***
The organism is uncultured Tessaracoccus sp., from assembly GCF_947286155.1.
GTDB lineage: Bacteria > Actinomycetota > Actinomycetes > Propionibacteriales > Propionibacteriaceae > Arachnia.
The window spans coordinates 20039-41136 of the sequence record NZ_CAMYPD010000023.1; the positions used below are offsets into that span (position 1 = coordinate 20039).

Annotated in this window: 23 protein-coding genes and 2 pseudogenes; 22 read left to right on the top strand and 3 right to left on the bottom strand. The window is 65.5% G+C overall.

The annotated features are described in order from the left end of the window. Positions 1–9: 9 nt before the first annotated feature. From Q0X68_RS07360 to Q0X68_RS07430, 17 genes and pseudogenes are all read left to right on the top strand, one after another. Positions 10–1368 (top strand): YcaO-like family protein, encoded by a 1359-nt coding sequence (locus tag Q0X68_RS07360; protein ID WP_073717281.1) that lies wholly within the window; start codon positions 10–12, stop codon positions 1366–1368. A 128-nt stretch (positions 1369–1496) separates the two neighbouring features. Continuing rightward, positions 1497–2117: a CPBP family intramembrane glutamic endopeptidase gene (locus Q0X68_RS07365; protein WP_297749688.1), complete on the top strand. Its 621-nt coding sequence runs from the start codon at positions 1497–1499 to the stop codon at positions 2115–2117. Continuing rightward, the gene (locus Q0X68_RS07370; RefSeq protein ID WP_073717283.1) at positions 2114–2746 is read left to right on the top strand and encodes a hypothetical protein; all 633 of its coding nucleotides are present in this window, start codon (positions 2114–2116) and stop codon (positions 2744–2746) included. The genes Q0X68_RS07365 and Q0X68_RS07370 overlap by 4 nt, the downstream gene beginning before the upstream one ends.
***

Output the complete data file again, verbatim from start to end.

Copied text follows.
The organism is uncultured Tessaracoccus sp., from assembly GCF_947286155.1.
GTDB lineage: Bacteria > Actinomycetota > Actinomycetes > Propionibacteriales > Propionibacteriaceae > Arachnia.
The window spans coordinates 20039-41136 of the sequence record NZ_CAMYPD010000023.1; the positions used below are offsets into that span (position 1 = coordinate 20039).

Annotated in this window: 23 protein-coding genes and 2 pseudogenes; 22 read left to right on the top strand and 3 right to left on the bottom strand. The window is 65.5% G+C overall.

The annotated features are described in order from the left end of the window. Positions 1–9: 9 nt before the first annotated feature. From Q0X68_RS07360 to Q0X68_RS07430, 17 genes and pseudogenes are all read left to right on the top strand, one after another. Positions 10–1368 (top strand): YcaO-like family protein, encoded by a 1359-nt coding sequence (locus tag Q0X68_RS07360; protein ID WP_073717281.1) that lies wholly within the window; start codon positions 10–12, stop codon positions 1366–1368. A 128-nt stretch (positions 1369–1496) separates the two neighbouring features. Continuing rightward, positions 1497–2117: a CPBP family intramembrane glutamic endopeptidase gene (locus Q0X68_RS07365; protein WP_297749688.1), complete on the top strand. Its 621-nt coding sequence runs from the start codon at positions 1497–1499 to the stop codon at positions 2115–2117. Continuing rightward, the gene (locus Q0X68_RS07370; RefSeq protein ID WP_073717283.1) at positions 2114–2746 is read left to right on the top strand and encodes a hypothetical protein; all 633 of its coding nucleotides are present in this window, start codon (positions 2114–2116) and stop codon (positions 2744–2746) included. The genes Q0X68_RS07365 and Q0X68_RS07370 overlap by 4 nt, the downstream gene beginning before the upstream one ends.